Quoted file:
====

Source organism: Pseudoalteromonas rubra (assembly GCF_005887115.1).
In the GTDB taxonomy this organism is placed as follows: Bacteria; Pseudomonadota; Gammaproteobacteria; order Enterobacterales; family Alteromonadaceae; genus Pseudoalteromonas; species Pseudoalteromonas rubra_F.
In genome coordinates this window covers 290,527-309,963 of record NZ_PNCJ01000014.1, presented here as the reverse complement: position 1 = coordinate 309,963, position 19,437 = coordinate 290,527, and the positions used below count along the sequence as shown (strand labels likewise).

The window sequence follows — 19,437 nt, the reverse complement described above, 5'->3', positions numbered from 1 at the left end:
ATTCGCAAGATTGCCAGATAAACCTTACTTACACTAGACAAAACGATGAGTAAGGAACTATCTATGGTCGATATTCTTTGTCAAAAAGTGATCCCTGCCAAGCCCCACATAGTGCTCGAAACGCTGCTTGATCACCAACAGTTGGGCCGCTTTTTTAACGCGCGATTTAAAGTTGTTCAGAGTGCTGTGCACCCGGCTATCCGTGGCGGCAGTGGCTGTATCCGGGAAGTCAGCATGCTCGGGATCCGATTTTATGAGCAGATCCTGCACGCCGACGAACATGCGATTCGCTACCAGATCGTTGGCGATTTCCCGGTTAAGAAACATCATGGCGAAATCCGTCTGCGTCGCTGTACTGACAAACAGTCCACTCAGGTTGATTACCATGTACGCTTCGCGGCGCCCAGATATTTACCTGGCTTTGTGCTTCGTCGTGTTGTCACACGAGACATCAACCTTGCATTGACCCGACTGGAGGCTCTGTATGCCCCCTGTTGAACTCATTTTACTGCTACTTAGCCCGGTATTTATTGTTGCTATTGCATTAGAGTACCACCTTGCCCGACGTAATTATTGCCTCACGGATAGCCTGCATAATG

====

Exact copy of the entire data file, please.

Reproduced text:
Source organism: Pseudoalteromonas rubra (assembly GCF_005887115.1).
In the GTDB taxonomy this organism is placed as follows: Bacteria; Pseudomonadota; Gammaproteobacteria; order Enterobacterales; family Alteromonadaceae; genus Pseudoalteromonas; species Pseudoalteromonas rubra_F.
In genome coordinates this window covers 290,527-309,963 of record NZ_PNCJ01000014.1, presented here as the reverse complement: position 1 = coordinate 309,963, position 19,437 = coordinate 290,527, and the positions used below count along the sequence as shown (strand labels likewise).

The window sequence follows — 19,437 nt, the reverse complement described above, 5'->3', positions numbered from 1 at the left end:
ATTCGCAAGATTGCCAGATAAACCTTACTTACACTAGACAAAACGATGAGTAAGGAACTATCTATGGTCGATATTCTTTGTCAAAAAGTGATCCCTGCCAAGCCCCACATAGTGCTCGAAACGCTGCTTGATCACCAACAGTTGGGCCGCTTTTTTAACGCGCGATTTAAAGTTGTTCAGAGTGCTGTGCACCCGGCTATCCGTGGCGGCAGTGGCTGTATCCGGGAAGTCAGCATGCTCGGGATCCGATTTTATGAGCAGATCCTGCACGCCGACGAACATGCGATTCGCTACCAGATCGTTGGCGATTTCCCGGTTAAGAAACATCATGGCGAAATCCGTCTGCGTCGCTGTACTGACAAACAGTCCACTCAGGTTGATTACCATGTACGCTTCGCGGCGCCCAGATATTTACCTGGCTTTGTGCTTCGTCGTGTTGTCACACGAGACATCAACCTTGCATTGACCCGACTGGAGGCTCTGTATGCCCCCTGTTGAACTCATTTTACTGCTACTTAGCCCGGTATTTATTGTTGCTATTGCATTAGAGTACCACCTTGCCCGACGTAATTATTGCCTCACGGATAGCCTGCATAATG